Evidence was also received concerning the transactions on Blenner: hassett's island, which, however, took on an unmistakably warlike character only after Burr had left. Long arguments were heard as to the competency of other evidence which was offered. At length the court ruled † that no testimony relative to the conduct and declaration of the prisoner elsewhere and subsequent to the transactions on Blennerhassett's island could be admitted, because such testimony, being in its nature corroborative and incompetent to prove the overt act in itself, was irrelevant until there was proof had of the overt act by two witnesses; that the overt act on Blennerhassett's island was proved, but the presence of the accused was not alleged; that his presence when and where the overt act was committed was necessary. In consequence of this ruling, the jury, on September the first, 1807, found that Burr was not proved guilty of treason, under the indictment, by any evidence submitted to them.

In the trial for misdemeanor, Burr was, on the fifteenth of September, discharged, because the evidence sustaining it was, under the former ruling of the court, excluded. It was also ruled † (1) that the declaration of three persons, not forming a part of the transaction, and not made in the presence of the accused, is not to be received; (2) that acts of accomplices, except so far as they prove the character and object of the expedition, cannot be taken in evidence; (3) that acts of accomplices in another district, even though they constitute substantial cause for a prosecution, cannot be taken in evidence unless they go directly to prove the charges made in this district; (4) that legal testimony to show that the expedition was military, and destined against Spain, is to be received. * Burr's Trial,' I.,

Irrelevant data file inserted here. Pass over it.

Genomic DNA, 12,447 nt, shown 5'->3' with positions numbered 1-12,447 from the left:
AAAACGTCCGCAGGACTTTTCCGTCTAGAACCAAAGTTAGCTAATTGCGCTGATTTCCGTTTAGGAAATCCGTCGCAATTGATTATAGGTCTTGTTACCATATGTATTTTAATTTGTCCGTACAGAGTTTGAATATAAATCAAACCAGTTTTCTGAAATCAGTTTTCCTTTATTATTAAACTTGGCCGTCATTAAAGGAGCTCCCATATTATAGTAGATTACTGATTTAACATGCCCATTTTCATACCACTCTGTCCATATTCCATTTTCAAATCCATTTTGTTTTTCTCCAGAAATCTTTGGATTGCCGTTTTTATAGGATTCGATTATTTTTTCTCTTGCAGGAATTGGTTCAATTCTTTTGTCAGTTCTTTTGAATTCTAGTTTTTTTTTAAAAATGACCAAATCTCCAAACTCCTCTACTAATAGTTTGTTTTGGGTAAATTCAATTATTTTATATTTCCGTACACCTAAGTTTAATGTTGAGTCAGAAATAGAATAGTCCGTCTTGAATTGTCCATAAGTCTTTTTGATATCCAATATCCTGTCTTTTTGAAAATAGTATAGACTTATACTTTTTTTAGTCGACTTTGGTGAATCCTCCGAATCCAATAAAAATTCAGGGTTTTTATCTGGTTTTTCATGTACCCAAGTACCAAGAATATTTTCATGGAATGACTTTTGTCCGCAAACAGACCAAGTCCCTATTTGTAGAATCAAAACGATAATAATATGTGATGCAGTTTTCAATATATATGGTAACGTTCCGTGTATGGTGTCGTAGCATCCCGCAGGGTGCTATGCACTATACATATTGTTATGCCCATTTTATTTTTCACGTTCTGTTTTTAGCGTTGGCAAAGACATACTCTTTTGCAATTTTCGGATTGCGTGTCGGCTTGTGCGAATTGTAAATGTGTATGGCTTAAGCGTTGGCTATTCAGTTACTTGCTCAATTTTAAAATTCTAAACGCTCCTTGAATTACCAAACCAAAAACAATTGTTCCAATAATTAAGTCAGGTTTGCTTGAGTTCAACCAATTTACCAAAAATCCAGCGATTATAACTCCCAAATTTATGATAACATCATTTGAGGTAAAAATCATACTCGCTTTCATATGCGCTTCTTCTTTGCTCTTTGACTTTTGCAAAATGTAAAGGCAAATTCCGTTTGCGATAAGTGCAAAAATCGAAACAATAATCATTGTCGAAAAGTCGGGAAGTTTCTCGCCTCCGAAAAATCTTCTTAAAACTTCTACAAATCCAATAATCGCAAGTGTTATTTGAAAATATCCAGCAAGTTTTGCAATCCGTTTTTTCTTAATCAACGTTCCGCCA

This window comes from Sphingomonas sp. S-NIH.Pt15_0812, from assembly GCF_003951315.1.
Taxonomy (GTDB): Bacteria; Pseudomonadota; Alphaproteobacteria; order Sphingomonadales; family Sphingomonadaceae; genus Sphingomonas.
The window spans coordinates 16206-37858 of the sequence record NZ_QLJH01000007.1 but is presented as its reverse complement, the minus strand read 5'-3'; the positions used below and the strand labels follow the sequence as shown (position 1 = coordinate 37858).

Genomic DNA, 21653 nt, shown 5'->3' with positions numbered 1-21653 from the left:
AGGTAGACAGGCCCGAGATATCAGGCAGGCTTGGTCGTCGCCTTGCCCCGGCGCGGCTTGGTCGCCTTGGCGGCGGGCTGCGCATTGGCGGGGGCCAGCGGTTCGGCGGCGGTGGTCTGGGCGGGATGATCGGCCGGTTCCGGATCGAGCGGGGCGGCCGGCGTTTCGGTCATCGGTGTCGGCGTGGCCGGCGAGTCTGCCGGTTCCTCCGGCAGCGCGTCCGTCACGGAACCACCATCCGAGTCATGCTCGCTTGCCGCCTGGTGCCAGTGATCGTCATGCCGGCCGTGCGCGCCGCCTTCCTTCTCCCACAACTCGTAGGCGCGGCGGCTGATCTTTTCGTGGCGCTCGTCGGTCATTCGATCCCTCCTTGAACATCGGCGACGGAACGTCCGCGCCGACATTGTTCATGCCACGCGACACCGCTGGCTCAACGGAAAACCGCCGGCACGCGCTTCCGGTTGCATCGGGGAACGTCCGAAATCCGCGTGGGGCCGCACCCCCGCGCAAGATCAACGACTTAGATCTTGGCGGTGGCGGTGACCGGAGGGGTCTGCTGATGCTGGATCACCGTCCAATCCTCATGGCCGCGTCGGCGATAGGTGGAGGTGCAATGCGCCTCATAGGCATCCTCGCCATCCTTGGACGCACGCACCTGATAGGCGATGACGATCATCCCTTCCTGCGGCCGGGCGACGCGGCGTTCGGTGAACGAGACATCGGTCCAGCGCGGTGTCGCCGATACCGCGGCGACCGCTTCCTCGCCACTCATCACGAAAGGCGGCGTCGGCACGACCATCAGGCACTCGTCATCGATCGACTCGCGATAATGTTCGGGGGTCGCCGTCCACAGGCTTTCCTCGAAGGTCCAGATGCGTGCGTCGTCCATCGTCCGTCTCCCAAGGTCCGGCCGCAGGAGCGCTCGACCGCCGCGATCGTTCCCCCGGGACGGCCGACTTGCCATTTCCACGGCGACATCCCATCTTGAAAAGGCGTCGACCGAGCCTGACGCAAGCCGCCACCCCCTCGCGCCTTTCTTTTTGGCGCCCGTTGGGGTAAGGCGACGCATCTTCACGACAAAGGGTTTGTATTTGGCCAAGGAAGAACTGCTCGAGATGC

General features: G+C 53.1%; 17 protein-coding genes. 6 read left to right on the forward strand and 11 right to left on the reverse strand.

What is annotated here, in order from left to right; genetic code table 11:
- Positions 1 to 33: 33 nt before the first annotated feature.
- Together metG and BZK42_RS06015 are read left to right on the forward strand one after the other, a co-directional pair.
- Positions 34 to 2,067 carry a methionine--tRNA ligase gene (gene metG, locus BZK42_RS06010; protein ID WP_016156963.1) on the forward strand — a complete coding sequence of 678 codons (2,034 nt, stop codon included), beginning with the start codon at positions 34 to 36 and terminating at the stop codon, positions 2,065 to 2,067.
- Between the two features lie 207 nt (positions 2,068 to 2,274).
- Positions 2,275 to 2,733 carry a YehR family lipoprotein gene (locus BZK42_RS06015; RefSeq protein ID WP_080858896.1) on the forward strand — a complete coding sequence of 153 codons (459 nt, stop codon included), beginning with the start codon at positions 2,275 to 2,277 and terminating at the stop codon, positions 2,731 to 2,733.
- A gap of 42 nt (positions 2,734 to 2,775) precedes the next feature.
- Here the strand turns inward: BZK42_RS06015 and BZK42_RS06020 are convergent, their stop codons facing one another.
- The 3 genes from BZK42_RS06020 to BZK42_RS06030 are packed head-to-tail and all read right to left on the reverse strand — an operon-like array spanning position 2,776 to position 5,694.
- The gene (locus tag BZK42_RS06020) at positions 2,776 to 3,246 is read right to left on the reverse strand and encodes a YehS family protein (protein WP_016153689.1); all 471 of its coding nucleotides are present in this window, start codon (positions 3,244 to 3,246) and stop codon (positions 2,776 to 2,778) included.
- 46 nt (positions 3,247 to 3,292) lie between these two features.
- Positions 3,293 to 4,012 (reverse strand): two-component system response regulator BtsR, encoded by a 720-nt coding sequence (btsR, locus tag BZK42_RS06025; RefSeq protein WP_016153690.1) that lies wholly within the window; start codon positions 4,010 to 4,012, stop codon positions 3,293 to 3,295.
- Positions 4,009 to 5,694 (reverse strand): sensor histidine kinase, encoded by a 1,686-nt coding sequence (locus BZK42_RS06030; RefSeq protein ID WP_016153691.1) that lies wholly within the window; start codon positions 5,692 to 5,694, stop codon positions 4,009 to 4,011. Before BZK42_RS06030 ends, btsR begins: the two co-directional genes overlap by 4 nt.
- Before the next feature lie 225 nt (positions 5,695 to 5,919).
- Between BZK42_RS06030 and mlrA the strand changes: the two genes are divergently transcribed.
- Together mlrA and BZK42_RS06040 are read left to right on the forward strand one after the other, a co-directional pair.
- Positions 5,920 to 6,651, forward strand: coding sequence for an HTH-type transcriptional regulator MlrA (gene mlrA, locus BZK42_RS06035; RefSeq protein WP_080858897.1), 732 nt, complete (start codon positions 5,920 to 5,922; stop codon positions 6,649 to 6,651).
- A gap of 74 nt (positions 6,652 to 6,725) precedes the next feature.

**Burr's Trial,' I., 549. I'Burr's Trial' (Robertson), I., 539.

p. 566.

Burt was accordingly remanded for trial to Ohio, where the offense was said to have been committed; but no further proceedings against him were had. Indignation was very widely expressed at the result of the trial. The President himself wrote thus to General Wilkinson* about the failure to convict Burr: “ The scenes which have been enacted at Richmond are such as have never before been exhibited in any country where all regard to public character has not yet been thrown off. They are equivalent to a proclamation of impunity to every traitorous combination which may be formed to destroy the Union. However, they will produce an amendment to the Constitution which, keeping the judges independent of the Executive, will not leave them so of the Nation." Burr went abroad directly after the trial.

The case of Blennerhassett, which was really determined by the result of Burr's trial, was remanded to Ohio, but no further prosecu- . tion followed. He was distressed by the losses which he had brought on himself by his adherence to Burr. He became, however, completely disillusioned as to Burr's perfidy and sensuality in the closer intimacy which he had with him during the trial in Richmond. Although both Burr and his son-in-law, Alston, had promised to make good the advances which he had made, they neither of them did so, although Blennerhassett, in the loss of his home and in his utter need otherwise, begged them for a repayment of what he had sacrificed for Burr. In consequence he suffered from poverty to the end of his life. His son, Joseph Lewis Blennerhassett, was engaged in the practice of the law, and died in Lincoln county, Missouri, in 1862.